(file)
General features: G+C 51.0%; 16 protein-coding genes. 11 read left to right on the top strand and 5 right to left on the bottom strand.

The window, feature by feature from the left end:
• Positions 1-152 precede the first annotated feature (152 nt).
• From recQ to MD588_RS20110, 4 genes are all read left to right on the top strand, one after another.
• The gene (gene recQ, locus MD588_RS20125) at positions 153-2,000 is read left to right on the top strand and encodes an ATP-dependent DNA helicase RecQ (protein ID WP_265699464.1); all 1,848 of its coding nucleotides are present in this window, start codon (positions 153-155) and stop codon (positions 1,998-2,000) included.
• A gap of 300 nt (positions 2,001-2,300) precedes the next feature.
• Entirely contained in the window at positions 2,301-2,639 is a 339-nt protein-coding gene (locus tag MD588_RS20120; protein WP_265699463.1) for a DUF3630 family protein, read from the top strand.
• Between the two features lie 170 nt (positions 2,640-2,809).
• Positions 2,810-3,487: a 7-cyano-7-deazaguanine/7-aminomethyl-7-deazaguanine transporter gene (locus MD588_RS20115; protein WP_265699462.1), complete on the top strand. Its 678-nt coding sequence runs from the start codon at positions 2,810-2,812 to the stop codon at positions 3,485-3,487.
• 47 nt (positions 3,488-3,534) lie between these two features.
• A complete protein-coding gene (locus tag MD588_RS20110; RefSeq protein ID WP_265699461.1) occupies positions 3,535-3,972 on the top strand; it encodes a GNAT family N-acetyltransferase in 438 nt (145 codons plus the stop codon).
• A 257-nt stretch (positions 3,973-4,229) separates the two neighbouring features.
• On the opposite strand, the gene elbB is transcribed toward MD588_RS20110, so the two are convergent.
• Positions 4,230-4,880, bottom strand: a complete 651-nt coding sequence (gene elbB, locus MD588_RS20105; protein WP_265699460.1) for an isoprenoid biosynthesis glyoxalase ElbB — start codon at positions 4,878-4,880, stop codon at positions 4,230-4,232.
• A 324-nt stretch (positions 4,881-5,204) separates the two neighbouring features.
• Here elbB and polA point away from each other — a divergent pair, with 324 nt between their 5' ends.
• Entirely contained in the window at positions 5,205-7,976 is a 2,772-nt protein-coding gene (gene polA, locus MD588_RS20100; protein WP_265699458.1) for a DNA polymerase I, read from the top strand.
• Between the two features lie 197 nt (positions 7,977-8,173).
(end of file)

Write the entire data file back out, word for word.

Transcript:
General features: G+C 51.0%; 16 protein-coding genes. 11 read left to right on the top strand and 5 right to left on the bottom strand.

The window, feature by feature from the left end:
• Positions 1-152 precede the first annotated feature (152 nt).
• From recQ to MD588_RS20110, 4 genes are all read left to right on the top strand, one after another.
• The gene (gene recQ, locus MD588_RS20125) at positions 153-2,000 is read left to right on the top strand and encodes an ATP-dependent DNA helicase RecQ (protein ID WP_265699464.1); all 1,848 of its coding nucleotides are present in this window, start codon (positions 153-155) and stop codon (positions 1,998-2,000) included.
• A gap of 300 nt (positions 2,001-2,300) precedes the next feature.
• Entirely contained in the window at positions 2,301-2,639 is a 339-nt protein-coding gene (locus tag MD588_RS20120; protein WP_265699463.1) for a DUF3630 family protein, read from the top strand.
• Between the two features lie 170 nt (positions 2,640-2,809).
• Positions 2,810-3,487: a 7-cyano-7-deazaguanine/7-aminomethyl-7-deazaguanine transporter gene (locus MD588_RS20115; protein WP_265699462.1), complete on the top strand. Its 678-nt coding sequence runs from the start codon at positions 2,810-2,812 to the stop codon at positions 3,485-3,487.
• 47 nt (positions 3,488-3,534) lie between these two features.
• A complete protein-coding gene (locus tag MD588_RS20110; RefSeq protein ID WP_265699461.1) occupies positions 3,535-3,972 on the top strand; it encodes a GNAT family N-acetyltransferase in 438 nt (145 codons plus the stop codon).
• A 257-nt stretch (positions 3,973-4,229) separates the two neighbouring features.
• On the opposite strand, the gene elbB is transcribed toward MD588_RS20110, so the two are convergent.
• Positions 4,230-4,880, bottom strand: a complete 651-nt coding sequence (gene elbB, locus MD588_RS20105; protein WP_265699460.1) for an isoprenoid biosynthesis glyoxalase ElbB — start codon at positions 4,878-4,880, stop codon at positions 4,230-4,232.
• A 324-nt stretch (positions 4,881-5,204) separates the two neighbouring features.
• Here elbB and polA point away from each other — a divergent pair, with 324 nt between their 5' ends.
• Entirely contained in the window at positions 5,205-7,976 is a 2,772-nt protein-coding gene (gene polA, locus MD588_RS20100; protein WP_265699458.1) for a DNA polymerase I, read from the top strand.
• Between the two features lie 197 nt (positions 7,977-8,173).